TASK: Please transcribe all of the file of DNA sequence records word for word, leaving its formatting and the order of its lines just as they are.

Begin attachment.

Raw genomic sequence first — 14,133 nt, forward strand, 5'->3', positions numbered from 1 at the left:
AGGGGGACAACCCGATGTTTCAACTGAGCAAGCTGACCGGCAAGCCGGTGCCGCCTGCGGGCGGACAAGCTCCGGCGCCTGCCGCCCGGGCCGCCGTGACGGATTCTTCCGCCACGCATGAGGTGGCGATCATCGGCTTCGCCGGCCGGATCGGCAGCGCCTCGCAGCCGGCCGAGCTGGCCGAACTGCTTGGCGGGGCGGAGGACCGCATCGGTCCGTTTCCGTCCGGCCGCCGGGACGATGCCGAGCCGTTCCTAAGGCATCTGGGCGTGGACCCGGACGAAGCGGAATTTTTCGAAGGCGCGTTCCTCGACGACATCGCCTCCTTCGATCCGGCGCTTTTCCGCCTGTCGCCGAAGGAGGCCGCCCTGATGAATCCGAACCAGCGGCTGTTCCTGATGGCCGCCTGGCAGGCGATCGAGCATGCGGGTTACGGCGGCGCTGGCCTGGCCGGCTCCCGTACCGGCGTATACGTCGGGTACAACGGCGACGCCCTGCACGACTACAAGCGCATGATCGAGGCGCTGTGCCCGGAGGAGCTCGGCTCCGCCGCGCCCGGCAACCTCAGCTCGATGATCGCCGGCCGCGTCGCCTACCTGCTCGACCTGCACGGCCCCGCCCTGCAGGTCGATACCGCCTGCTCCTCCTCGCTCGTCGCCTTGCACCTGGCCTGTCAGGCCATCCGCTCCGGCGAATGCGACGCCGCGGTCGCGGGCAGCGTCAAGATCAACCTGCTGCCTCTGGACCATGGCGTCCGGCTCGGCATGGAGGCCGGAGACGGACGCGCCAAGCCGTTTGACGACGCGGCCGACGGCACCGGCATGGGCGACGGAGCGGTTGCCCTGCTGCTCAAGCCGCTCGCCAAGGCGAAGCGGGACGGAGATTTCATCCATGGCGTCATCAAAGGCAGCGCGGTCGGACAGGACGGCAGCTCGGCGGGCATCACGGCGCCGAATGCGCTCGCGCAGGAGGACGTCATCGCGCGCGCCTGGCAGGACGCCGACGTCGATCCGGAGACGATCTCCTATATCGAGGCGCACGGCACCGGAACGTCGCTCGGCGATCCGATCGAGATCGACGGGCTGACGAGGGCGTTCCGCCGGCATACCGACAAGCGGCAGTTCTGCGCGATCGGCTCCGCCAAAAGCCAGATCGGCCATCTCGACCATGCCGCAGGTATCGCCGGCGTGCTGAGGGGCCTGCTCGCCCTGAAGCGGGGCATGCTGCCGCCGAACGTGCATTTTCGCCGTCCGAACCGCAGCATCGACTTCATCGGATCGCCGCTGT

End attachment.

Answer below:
Raw genomic sequence first — 14,133 nt, forward strand, 5'->3', positions numbered from 1 at the left:
AGGGGGACAACCCGATGTTTCAACTGAGCAAGCTGACCGGCAAGCCGGTGCCGCCTGCGGGCGGACAAGCTCCGGCGCCTGCCGCCCGGGCCGCCGTGACGGATTCTTCCGCCACGCATGAGGTGGCGATCATCGGCTTCGCCGGCCGGATCGGCAGCGCCTCGCAGCCGGCCGAGCTGGCCGAACTGCTTGGCGGGGCGGAGGACCGCATCGGTCCGTTTCCGTCCGGCCGCCGGGACGATGCCGAGCCGTTCCTAAGGCATCTGGGCGTGGACCCGGACGAAGCGGAATTTTTCGAAGGCGCGTTCCTCGACGACATCGCCTCCTTCGATCCGGCGCTTTTCCGCCTGTCGCCGAAGGAGGCCGCCCTGATGAATCCGAACCAGCGGCTGTTCCTGATGGCCGCCTGGCAGGCGATCGAGCATGCGGGTTACGGCGGCGCTGGCCTGGCCGGCTCCCGTACCGGCGTATACGTCGGGTACAACGGCGACGCCCTGCACGACTACAAGCGCATGATCGAGGCGCTGTGCCCGGAGGAGCTCGGCTCCGCCGCGCCCGGCAACCTCAGCTCGATGATCGCCGGCCGCGTCGCCTACCTGCTCGACCTGCACGGCCCCGCCCTGCAGGTCGATACCGCCTGCTCCTCCTCGCTCGTCGCCTTGCACCTGGCCTGTCAGGCCATCCGCTCCGGCGAATGCGACGCCGCGGTCGCGGGCAGCGTCAAGATCAACCTGCTGCCTCTGGACCATGGCGTCCGGCTCGGCATGGAGGCCGGAGACGGACGCGCCAAGCCGTTTGACGACGCGGCCGACGGCACCGGCATGGGCGACGGAGCGGTTGCCCTGCTGCTCAAGCCGCTCGCCAAGGCGAAGCGGGACGGAGATTTCATCCATGGCGTCATCAAAGGCAGCGCGGTCGGACAGGACGGCAGCTCGGCGGGCATCACGGCGCCGAATGCGCTCGCGCAGGAGGACGTCATCGCGCGCGCCTGGCAGGACGCCGACGTCGATCCGGAGACGATCTCCTATATCGAGGCGCACGGCACCGGAACGTCGCTCGGCGATCCGATCGAGATCGACGGGCTGACGAGGGCGTTCCGCCGGCATACCGACAAGCGGCAGTTCTGCGCGATCGGCTCCGCCAAAAGCCAGATCGGCCATCTCGACCATGCCGCAGGTATCGCCGGCGTGCTGAGGGGCCTGCTCGCCCTGAAGCGGGGCATGCTGCCGCCGAACGTGCATTTTCGCCGTCCGAACCGCAGCATCGACTTCATCGGATCGCCGCTGT